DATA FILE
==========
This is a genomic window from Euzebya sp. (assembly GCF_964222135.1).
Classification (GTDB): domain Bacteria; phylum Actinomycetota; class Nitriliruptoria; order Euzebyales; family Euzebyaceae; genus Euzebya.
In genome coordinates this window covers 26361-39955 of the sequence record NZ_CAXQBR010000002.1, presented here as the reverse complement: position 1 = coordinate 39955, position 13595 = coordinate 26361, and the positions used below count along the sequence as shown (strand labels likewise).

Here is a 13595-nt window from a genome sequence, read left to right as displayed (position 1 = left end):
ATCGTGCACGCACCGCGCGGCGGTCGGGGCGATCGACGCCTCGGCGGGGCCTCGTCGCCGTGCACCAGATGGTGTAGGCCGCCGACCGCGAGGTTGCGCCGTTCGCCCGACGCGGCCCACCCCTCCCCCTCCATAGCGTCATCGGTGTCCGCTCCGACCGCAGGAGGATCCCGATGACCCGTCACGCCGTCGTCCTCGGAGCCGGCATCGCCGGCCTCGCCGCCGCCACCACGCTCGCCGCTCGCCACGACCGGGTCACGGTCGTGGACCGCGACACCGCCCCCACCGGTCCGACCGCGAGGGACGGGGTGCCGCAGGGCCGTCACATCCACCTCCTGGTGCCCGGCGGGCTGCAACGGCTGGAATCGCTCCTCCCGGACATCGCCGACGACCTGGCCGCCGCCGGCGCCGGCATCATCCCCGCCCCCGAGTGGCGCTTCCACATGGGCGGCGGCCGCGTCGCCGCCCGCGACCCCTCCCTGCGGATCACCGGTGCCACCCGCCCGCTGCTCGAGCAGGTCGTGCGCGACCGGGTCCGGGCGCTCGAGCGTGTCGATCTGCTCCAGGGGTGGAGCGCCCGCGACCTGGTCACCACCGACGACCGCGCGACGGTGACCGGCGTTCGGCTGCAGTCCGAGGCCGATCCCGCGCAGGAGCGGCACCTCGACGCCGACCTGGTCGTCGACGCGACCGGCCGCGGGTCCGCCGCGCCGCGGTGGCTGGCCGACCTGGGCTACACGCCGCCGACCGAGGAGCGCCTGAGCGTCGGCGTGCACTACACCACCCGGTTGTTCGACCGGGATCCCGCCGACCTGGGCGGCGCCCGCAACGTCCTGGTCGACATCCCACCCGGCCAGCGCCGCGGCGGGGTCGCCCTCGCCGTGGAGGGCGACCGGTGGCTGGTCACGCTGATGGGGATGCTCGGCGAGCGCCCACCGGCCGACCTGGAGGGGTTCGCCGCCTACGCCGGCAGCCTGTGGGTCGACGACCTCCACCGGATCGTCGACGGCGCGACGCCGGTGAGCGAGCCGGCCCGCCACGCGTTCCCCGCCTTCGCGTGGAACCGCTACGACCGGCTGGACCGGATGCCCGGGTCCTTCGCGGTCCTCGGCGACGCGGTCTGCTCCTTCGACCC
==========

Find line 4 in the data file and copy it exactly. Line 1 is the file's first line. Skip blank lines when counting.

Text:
Here is a 13595-nt window from a genome sequence, read left to right as displayed (position 1 = left end):